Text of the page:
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Here are a few power options for your next barbecue competition, so you can have dependable electricity for pellet grills, chargers and coffee pots.
There is a great debate about whether true barbecue requires electricity. Die hards will tell you that real pitmasters don’t need power.
But in today’s digital age, we all depend on power, even at a barbecue competition. Some need electricity to run their pellet grills or pit temperature control fans, while others may want power just so they can charge their phones or turn on some lights when they fire up their pits in the middle of the night.
Before your roll out to a barbecue competition, it’s important to plan ahead when it comes to electricity.
Will power be provided at a comp?
At most sanctioned-contests, power is now pretty standard. Sometimes it’s included in the registration fee, and sometimes it costs extra.
But just because power is provided, doesn’t mean you don’t need to plan.
Some competitions are so squared away that they have permanent power boxes on location that you can plug right into. But for the most part, event coordinators are bringing in large generators with spider boxes spread out throughout the comp area.
You never know how far away the spider box will be, so you should always bring a 100-foot-long extension cord. Once it’s plugged in, add on a surge protector, as well. There are a lot of people plugging a lot of random things into these generators. I’ve seen an electric surge wipe out the motherboard of a pellet grill at a comp, leaving a team unable to compete.
Even when power has been provided, I’ve been at a comp where it was completely useless. The coordinator brought in two generators for 15 teams and each generator had 2-3 available outlets. You can do the math to see that didn’t work.
So even when power is provided, it’s best to bring a backup.
Should I buy a generator?
If you plan to do a lot of competitions and you need a lot of power, a generator is a great option.
But please don’t be that guy (or gal) who brings along a construction-grade generator from Harbor Freight that is noisy AF. Teams barely get any sleep on competition nights. We don’t need your generator making the night even longer.
There are some great reduced-noise generators out there.
Before choosing one, you’ll need to figure out how much power you’ll need. If you’re cooking on a pellet grill, you’ll need a few hundred watts of power per grill. Something small like a 2,000-watt generator will work. They cost around $800.
With this size generator, you’ll also be able to charge your phone, run a pit temperature control fan, and add LED lights under your tent.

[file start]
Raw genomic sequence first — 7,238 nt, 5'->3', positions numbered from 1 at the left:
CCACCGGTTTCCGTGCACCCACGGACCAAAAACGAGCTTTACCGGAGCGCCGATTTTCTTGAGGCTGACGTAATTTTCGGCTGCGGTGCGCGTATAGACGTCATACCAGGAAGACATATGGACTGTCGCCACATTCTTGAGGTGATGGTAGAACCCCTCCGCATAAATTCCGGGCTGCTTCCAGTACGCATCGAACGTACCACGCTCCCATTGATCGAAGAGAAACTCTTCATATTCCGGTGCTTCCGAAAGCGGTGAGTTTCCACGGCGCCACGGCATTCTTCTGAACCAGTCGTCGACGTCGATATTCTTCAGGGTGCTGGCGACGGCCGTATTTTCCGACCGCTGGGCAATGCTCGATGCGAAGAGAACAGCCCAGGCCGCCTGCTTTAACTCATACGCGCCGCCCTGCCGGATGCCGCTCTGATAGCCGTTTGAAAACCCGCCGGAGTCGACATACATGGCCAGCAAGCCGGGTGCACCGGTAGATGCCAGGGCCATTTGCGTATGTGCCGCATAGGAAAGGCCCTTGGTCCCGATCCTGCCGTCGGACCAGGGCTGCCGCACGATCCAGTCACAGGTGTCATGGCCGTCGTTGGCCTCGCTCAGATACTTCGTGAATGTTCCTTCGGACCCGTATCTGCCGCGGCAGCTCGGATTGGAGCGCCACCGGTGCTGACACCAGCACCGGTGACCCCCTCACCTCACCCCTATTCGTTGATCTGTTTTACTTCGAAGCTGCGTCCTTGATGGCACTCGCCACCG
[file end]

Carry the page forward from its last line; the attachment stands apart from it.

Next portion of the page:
If you plan to be bring a coffee maker or you have a trailer with an air-conditioning unit, you’re going to want to upgrade to a larger generator. Personally, I use the Generac iQ3500. It can power my AC, refrigerator, coffee pot, lights and chargers all at once. And it’s super quiet. It’ll run you around $1,500.
Generators can be quite heavy, so I mounted mine to a furniture dolly, so I can roll it in and out of the trailer. Don’t forget to pack fuel for the generator, as well.
Is there a cheaper power option?
If $800 is a little too pricey for you or you really don’t need that much extra power, you should consider setting up a battery with an inverter. I learned this trick from Chef Phillip Dell from the BBQ Asylum.
While you could probably go with a cheap car battery, I found that the Optima blue-top Marina Battery was the most dependable at holding steady during a long cook.
You simply take the battery and connect it to an inverter to convert the 12-volt DC power to 120-volt AC power. However, not all inverters are created equal. Just as you needed to figure out wattage needs for the generator, you’ll need to do the same for your inverter.
If you’re just powering a couple pellet grills, I recommend going with a 750-1,000-watt inverter.
Connect the black cable ring terminal on the inverter to the black converter post on the battery. Then connect the red terminal to the red post. Flip the switch to on, and now you have your own power outlets.
Some inverters even come with DC plugs, so you can use your car battery instead of hauling along a separate marine battery. But I wouldn’t recommend that route, because you could drain your battery.
The last thing you’ll need with this setup is a battery charger. After each comp, you’ll want to charge your battery to make sure it’s ready for your next cook.
All in all, this setup will run you about $400, if you buy a quality battery and inverter. You can jerry rig a similar, cheaper battery setup, but I don’t recommend cutting corners when it comes to electricity.